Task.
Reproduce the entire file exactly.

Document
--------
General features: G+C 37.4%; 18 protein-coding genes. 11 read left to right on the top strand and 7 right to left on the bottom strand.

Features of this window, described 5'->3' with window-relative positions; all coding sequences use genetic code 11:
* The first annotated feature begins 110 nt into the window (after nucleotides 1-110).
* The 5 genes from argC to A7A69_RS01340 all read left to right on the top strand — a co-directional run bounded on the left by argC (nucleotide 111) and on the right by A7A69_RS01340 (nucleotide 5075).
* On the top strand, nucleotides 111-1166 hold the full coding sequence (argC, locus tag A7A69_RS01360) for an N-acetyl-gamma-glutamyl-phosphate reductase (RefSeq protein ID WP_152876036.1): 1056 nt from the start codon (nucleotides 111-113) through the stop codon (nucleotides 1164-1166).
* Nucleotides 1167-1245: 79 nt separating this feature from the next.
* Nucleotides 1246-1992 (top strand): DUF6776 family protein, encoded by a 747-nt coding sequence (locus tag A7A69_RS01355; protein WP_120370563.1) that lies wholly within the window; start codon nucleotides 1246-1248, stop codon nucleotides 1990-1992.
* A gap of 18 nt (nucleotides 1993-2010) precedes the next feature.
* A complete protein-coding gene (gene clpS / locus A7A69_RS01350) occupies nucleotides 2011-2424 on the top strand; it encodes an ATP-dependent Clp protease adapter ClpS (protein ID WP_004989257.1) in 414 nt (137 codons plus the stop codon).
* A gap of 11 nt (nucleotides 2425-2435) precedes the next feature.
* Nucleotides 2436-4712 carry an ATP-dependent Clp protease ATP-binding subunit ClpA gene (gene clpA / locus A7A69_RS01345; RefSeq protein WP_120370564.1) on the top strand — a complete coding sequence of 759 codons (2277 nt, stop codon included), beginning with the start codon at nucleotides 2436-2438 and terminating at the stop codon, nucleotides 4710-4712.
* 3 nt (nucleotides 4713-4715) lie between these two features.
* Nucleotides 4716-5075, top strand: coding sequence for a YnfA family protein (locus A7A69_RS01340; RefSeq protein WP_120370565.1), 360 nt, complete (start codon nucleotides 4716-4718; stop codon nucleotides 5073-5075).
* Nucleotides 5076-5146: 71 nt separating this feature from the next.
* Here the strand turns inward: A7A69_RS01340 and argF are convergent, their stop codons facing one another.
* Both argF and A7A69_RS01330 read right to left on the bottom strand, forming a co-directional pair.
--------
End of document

General features: G+C 37.4%; 18 protein-coding genes. 11 read left to right on the top strand and 7 right to left on the bottom strand.

Features of this window, described 5'->3' with window-relative positions; all coding sequences use genetic code 11:
* The first annotated feature begins 110 nt into the window (after nucleotides 1-110).
* The 5 genes from argC to A7A69_RS01340 all read left to right on the top strand — a co-directional run bounded on the left by argC (nucleotide 111) and on the right by A7A69_RS01340 (nucleotide 5075).
* On the top strand, nucleotides 111-1166 hold the full coding sequence (argC, locus tag A7A69_RS01360) for an N-acetyl-gamma-glutamyl-phosphate reductase (RefSeq protein ID WP_152876036.1): 1056 nt from the start codon (nucleotides 111-113) through the stop codon (nucleotides 1164-1166).
* Nucleotides 1167-1245: 79 nt separating this feature from the next.
* Nucleotides 1246-1992 (top strand): DUF6776 family protein, encoded by a 747-nt coding sequence (locus tag A7A69_RS01355; protein WP_120370563.1) that lies wholly within the window; start codon nucleotides 1246-1248, stop codon nucleotides 1990-1992.
* A gap of 18 nt (nucleotides 1993-2010) precedes the next feature.
* A complete protein-coding gene (gene clpS / locus A7A69_RS01350) occupies nucleotides 2011-2424 on the top strand; it encodes an ATP-dependent Clp protease adapter ClpS (protein ID WP_004989257.1) in 414 nt (137 codons plus the stop codon).
* A gap of 11 nt (nucleotides 2425-2435) precedes the next feature.
* Nucleotides 2436-4712 carry an ATP-dependent Clp protease ATP-binding subunit ClpA gene (gene clpA / locus A7A69_RS01345; RefSeq protein WP_120370564.1) on the top strand — a complete coding sequence of 759 codons (2277 nt, stop codon included), beginning with the start codon at nucleotides 2436-2438 and terminating at the stop codon, nucleotides 4710-4712.
* 3 nt (nucleotides 4713-4715) lie between these two features.
* Nucleotides 4716-5075, top strand: coding sequence for a YnfA family protein (locus A7A69_RS01340; RefSeq protein WP_120370565.1), 360 nt, complete (start codon nucleotides 4716-4718; stop codon nucleotides 5073-5075).
* Nucleotides 5076-5146: 71 nt separating this feature from the next.
* Here the strand turns inward: A7A69_RS01340 and argF are convergent, their stop codons facing one another.
* Both argF and A7A69_RS01330 read right to left on the bottom strand, forming a co-directional pair.